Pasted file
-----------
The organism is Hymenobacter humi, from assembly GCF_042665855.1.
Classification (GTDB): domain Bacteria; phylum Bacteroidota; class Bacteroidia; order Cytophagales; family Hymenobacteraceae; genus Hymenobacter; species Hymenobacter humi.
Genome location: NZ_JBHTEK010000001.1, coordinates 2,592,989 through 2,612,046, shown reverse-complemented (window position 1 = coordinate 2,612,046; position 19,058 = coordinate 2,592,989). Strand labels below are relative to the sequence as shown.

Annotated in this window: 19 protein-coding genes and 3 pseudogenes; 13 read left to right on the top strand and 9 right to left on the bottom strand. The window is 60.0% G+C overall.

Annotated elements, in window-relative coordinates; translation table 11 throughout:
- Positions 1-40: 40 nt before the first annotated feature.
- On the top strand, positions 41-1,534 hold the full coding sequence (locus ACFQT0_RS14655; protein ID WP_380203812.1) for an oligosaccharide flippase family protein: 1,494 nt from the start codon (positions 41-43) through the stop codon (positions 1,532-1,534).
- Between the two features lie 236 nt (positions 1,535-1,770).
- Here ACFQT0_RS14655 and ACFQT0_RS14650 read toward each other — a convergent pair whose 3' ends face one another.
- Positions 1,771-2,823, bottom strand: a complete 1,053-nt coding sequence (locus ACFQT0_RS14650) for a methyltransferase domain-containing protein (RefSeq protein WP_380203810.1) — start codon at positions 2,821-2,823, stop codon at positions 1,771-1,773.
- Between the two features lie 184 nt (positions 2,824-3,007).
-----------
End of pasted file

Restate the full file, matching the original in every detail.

The organism is Hymenobacter humi, from assembly GCF_042665855.1.
Classification (GTDB): domain Bacteria; phylum Bacteroidota; class Bacteroidia; order Cytophagales; family Hymenobacteraceae; genus Hymenobacter; species Hymenobacter humi.
Genome location: NZ_JBHTEK010000001.1, coordinates 2,592,989 through 2,612,046, shown reverse-complemented (window position 1 = coordinate 2,612,046; position 19,058 = coordinate 2,592,989). Strand labels below are relative to the sequence as shown.

Annotated in this window: 19 protein-coding genes and 3 pseudogenes; 13 read left to right on the top strand and 9 right to left on the bottom strand. The window is 60.0% G+C overall.

Annotated elements, in window-relative coordinates; translation table 11 throughout:
- Positions 1-40: 40 nt before the first annotated feature.
- On the top strand, positions 41-1,534 hold the full coding sequence (locus ACFQT0_RS14655; protein ID WP_380203812.1) for an oligosaccharide flippase family protein: 1,494 nt from the start codon (positions 41-43) through the stop codon (positions 1,532-1,534).
- Between the two features lie 236 nt (positions 1,535-1,770).
- Here ACFQT0_RS14655 and ACFQT0_RS14650 read toward each other — a convergent pair whose 3' ends face one another.
- Positions 1,771-2,823, bottom strand: a complete 1,053-nt coding sequence (locus ACFQT0_RS14650) for a methyltransferase domain-containing protein (RefSeq protein WP_380203810.1) — start codon at positions 2,821-2,823, stop codon at positions 1,771-1,773.
- Between the two features lie 184 nt (positions 2,824-3,007).